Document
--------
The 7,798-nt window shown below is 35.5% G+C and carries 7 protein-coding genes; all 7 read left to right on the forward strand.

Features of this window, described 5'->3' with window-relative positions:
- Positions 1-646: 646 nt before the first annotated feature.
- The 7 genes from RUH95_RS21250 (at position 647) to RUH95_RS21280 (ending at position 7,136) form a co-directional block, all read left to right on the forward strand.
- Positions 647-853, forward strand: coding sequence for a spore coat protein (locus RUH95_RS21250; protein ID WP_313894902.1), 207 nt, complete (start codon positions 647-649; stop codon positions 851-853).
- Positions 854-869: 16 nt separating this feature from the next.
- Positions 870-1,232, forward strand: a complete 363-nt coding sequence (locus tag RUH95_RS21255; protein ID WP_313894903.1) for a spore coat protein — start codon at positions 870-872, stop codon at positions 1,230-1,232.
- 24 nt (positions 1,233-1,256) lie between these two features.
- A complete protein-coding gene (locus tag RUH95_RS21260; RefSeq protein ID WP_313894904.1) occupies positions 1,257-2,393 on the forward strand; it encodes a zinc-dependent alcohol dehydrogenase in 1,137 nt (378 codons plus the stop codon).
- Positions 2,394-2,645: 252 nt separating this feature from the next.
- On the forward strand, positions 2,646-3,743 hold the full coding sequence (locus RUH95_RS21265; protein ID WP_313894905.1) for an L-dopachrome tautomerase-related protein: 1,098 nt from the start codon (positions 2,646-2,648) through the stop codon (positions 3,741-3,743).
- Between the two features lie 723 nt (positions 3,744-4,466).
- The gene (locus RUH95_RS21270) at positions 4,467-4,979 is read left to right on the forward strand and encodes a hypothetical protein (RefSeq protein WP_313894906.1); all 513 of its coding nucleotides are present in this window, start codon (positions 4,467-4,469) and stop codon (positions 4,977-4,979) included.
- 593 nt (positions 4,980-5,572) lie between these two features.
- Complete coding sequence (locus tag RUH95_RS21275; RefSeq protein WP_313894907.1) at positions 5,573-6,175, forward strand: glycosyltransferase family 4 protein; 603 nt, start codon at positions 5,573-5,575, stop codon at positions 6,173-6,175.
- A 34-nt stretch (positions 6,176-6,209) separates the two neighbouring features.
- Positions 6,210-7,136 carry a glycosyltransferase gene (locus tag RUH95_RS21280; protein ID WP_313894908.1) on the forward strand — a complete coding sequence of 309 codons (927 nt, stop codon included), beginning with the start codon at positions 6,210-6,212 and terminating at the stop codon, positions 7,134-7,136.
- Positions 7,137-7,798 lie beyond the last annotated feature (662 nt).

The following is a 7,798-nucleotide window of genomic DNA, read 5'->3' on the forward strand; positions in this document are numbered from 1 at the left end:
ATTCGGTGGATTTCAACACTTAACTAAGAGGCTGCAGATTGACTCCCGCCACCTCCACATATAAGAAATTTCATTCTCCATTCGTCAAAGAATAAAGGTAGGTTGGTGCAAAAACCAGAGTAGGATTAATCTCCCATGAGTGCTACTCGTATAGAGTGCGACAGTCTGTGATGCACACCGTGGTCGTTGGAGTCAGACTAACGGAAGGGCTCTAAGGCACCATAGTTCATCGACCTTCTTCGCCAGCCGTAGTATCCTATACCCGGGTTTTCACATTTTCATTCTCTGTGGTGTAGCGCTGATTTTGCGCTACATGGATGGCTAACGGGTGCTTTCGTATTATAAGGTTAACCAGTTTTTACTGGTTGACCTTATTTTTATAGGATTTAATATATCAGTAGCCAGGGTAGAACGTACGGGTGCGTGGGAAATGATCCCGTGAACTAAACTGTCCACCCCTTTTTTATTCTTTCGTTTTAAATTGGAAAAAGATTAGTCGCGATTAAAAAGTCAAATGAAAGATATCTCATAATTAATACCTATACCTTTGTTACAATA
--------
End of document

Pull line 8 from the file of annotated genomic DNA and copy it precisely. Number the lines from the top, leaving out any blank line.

- 24 nt (positions 1,233-1,256) lie between these two features.